I'd say that the recipes included here are aimed at cooks with a little experience. While the instructions are clear enough to follow for the experienced cook, there seems to be an expectation that the reader has mastered certain basic skills and there's not a great detail of detail in the methods. It would have been really helpful to have the estimated cooking/preparation time stated at the beginning of the recipe because some meats and poultry require marinating for several hours before cooking and lazy people like me who look at the ingredients to make sure they have them in the fridge, but don't look at the instructions for cooking, will get a nasty surprise when they assume dinner will be made in an hour.
As well as using some techniques that are more suited to an experienced cook, many of the recipes call for marinades or vinaigrettes which can be made separately and stored in the fridge. There's a certain amount of effort required to make some of Ash's food but it's worth it. In the past I've been put off by recipes that asked for a couple of spoonfuls of something like aioli, the recipe for which is found in a separate section but when following the recipes in 'My Basque Cuisine' it doesn't seem like so much hassle; maybe it's because I didn't want to make those dishes as much as I want to make these ones?
The tapas and pintxos dishes are truly spectacular and photograph brilliantly. The ones Ash has included do, I feel require a bit of effort and need attention to presentation. They aren't the sort of thing you might knock up in a hurry. That said the ones I have tried have been truly worth the time and effort. The grilled octopus with smoked paprika is sensational (even if I say so myself).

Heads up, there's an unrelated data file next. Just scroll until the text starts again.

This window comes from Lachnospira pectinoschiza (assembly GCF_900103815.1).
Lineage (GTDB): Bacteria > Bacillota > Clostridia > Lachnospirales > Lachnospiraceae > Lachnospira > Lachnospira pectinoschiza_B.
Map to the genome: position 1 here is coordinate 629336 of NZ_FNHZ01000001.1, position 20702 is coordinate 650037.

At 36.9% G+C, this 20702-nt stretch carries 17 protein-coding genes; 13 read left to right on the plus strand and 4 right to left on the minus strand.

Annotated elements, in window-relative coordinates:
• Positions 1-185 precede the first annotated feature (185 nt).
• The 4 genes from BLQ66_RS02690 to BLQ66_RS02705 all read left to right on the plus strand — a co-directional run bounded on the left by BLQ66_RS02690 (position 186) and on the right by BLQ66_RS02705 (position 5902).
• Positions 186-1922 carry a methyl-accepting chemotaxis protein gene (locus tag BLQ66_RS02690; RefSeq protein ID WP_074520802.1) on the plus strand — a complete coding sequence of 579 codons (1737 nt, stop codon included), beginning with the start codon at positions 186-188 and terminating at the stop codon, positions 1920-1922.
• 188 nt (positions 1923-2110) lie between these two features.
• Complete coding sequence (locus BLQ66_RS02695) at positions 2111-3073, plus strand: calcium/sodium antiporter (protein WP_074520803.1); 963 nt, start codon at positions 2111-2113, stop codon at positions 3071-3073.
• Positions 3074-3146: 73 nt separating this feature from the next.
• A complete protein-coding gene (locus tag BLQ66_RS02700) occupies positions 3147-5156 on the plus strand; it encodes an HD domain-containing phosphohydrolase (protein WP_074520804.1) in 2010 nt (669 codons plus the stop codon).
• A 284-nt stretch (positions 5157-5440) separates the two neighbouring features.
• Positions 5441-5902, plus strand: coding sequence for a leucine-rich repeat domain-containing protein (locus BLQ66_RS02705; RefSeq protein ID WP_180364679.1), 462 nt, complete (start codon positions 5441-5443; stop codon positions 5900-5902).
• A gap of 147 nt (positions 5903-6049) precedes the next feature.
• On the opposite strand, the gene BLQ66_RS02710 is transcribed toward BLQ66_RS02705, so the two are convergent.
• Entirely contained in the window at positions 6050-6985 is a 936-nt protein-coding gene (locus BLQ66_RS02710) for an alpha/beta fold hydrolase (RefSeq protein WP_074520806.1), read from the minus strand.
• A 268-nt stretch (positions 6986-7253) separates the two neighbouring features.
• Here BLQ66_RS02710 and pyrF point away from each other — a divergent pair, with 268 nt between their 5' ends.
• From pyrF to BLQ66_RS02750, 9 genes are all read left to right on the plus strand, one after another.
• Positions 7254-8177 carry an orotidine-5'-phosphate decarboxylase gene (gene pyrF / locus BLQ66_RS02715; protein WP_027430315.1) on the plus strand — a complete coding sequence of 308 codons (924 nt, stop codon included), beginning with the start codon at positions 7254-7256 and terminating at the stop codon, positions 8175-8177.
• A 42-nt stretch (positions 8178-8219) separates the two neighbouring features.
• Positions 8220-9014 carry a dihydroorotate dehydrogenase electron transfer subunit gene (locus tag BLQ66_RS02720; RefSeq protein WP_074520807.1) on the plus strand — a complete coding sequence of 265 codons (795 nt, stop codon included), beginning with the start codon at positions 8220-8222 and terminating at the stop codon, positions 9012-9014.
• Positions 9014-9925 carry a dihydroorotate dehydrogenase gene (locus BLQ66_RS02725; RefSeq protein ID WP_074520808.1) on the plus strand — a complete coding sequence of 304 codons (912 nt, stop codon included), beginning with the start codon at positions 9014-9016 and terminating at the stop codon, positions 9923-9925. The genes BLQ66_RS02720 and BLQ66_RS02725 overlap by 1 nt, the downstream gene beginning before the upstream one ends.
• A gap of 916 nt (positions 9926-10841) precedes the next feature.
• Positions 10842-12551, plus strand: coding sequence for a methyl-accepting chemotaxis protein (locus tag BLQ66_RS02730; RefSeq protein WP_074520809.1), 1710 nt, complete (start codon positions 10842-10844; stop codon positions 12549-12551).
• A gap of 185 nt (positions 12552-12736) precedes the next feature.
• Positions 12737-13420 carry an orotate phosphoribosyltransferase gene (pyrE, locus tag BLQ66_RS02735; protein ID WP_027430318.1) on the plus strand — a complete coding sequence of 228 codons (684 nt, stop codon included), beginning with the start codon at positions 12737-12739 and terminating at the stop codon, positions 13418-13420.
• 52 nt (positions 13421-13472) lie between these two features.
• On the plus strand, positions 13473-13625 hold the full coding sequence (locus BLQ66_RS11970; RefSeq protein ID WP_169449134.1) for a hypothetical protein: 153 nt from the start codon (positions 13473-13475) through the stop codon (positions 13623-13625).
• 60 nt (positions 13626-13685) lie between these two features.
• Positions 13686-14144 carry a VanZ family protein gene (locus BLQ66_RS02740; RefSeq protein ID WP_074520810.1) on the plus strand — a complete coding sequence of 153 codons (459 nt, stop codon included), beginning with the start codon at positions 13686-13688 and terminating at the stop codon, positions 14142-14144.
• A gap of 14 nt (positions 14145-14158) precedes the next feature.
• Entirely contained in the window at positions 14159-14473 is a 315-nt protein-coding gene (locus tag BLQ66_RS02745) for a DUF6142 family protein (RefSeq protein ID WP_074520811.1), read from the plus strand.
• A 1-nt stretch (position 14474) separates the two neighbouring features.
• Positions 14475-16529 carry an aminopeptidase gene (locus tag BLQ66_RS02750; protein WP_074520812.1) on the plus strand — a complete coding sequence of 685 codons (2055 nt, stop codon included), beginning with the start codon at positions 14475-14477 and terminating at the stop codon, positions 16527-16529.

So far I've made a couple of the chicken dishes (the aforementioned chicken with garlic and sherry, and chicken braised with cannellini beans, tomato and chorizo) both of which turned out well. There were none of those awful moments when an ingredient is listed but you can't see what you're meant to do with it, or the ones where they tell you to do something with an ingredient that wasn't listed. Both of these dishes involve braising the chicken, a technique that uses only a little liquid. I frequently find that the amount of liquid stated in a recipe isn't enough and I start to panic a little but I was very strict to follow Ash's instructions to the letter and all went well.
From the fish section I've made the hake and clams with salsa verde and serrano ham. Actually I used cod because my local fishmonger doesn't get hake that frequently (at least he has it sometimes which is still pretty good); one of the great things about this book is that alternatives are suggested and there's no feeling that a dish is incomplete or not authentic if you make substitutions. Again the recipe worked to the letter.
There is a section for Vegetables but this is a very short section that includes a few dishes you might serve as a main course and a couple that would be more suitable as an accompaniment. Naturally this being a Spanish cookbook the meat section is fairly extensive with an emphasis on pork and meat does feature in the rice dishes, soups, and tapas and pintxos sections. 'My Basque Cuisine' is definitely more geared towards carnivores than vegetarians.
I can see that this is a book I'll keep using. This kind of hearty flavoursome cooking doesn't go out of fashion and the ability to substitute ingredients means I should always be able to prepare most of the dishes at any time. Though it is cumbersome and heavy because of its 400 pages (in hardback) I find that I plough on regardless because Ash Mair's recipes are inspiring, exciting and generally well presented.